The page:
Russian gold refining companies want value-added tax (VAT) on metal processing abolished and the deadline for abolishing a zero import duty on raw materials that contain precious metals extended to make their operation profitable.
Sergei Belov, a deputy CEO for gold refining at Krastsvetmet, said that gold refining plants had import duties on raw materials temporarily lifted in January – for secondary raw materials with precious metals until the end of 2019, and for mineral raw materials until the end of 2017. These materials account for the bulk of refining.
The world’s combined refining of precious metals stands at about $150 billion with four Swiss plants accounting for 80%, while all Russian plants account for 4%. Stimulation measures will allow Russia to raise the share to 5-7% on the expense of medium-sized subsoil users in Latin America and Africa, although it will be “a tough fight, as we have no free market, and large gold producers mainly transport their raw materials to Switzerland,” Belov said.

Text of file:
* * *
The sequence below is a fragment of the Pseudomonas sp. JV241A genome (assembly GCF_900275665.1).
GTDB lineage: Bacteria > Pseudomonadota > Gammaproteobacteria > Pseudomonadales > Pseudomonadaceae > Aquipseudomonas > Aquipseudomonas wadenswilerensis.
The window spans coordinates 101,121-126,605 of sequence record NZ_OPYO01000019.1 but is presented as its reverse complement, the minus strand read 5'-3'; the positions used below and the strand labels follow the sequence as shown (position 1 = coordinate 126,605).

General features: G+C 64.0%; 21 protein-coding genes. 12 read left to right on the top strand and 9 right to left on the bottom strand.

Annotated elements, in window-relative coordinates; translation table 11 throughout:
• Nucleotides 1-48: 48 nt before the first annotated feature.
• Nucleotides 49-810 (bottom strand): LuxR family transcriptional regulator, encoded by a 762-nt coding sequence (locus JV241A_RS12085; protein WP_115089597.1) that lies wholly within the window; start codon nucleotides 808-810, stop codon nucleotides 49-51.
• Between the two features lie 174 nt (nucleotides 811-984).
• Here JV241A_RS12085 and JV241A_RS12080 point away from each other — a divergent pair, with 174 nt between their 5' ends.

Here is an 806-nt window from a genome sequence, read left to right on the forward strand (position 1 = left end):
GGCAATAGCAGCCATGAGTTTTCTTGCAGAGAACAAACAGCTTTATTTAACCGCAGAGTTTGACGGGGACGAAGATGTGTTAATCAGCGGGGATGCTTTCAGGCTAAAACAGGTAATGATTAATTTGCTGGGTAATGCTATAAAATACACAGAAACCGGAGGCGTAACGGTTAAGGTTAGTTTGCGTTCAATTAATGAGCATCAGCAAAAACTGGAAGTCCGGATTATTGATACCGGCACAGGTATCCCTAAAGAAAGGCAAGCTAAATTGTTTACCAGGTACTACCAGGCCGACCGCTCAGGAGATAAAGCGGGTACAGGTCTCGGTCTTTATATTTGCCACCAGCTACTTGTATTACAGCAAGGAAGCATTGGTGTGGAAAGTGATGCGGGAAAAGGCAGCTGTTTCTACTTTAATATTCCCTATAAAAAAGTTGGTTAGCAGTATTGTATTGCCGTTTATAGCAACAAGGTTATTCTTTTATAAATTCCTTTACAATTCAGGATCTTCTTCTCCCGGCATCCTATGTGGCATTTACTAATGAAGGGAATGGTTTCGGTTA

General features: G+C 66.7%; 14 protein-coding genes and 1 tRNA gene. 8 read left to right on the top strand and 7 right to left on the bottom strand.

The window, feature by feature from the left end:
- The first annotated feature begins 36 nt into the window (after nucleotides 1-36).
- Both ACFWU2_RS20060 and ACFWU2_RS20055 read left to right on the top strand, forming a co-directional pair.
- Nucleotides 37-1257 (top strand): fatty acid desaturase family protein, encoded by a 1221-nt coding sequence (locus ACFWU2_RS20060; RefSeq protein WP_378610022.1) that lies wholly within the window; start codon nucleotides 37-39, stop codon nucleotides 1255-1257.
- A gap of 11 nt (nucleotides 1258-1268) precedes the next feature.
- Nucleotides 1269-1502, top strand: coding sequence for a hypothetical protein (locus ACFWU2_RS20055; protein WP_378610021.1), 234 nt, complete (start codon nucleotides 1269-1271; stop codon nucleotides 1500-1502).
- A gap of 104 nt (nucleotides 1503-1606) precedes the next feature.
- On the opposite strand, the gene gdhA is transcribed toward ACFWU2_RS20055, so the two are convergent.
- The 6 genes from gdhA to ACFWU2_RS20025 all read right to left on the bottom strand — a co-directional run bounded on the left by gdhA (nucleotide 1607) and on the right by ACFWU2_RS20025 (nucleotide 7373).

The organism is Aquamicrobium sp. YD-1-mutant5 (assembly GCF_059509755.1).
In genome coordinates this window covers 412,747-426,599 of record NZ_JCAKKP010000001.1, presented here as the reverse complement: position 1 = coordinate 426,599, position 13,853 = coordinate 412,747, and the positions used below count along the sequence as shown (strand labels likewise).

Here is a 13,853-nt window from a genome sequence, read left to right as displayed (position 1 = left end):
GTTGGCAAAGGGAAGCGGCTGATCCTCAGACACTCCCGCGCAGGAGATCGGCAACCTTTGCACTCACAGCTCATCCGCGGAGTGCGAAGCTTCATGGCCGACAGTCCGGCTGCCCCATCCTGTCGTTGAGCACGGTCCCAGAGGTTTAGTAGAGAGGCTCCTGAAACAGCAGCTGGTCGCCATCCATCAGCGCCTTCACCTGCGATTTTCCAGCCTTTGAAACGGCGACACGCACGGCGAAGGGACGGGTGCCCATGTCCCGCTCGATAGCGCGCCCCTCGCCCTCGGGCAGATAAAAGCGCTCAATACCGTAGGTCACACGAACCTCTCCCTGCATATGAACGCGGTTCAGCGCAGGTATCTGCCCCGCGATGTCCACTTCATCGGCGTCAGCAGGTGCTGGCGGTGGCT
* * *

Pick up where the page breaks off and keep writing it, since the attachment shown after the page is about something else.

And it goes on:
Only the absence of VAT will allow Russian plants to become competitive, as now the margin in refining and trading of precious metals is only 0.5-1%. In March, Deputy Finance Minister Alexei Moiseyev said that the ministry was discussing zero VAT on gold with a 999.9 purity, or investment gold bars. The government now is discussing zero VAT for mineral and secondary raw materials, but the issue is complicated, Belov said.
In 2016, Russia’s fine gold output amounted to 288.55 tons, and 8.84 tons were exported. Oleg Pelevin, head of an interregional union of precious metals producers, said that capacities of Russia’s Soviet-built plants were only loaded 30-40%. Discussion of zero VAT is very difficult as it covers the whole production chain, and it has only just begun, so a decision here will not come soon, he said. (Prime/Ukrainian metal)
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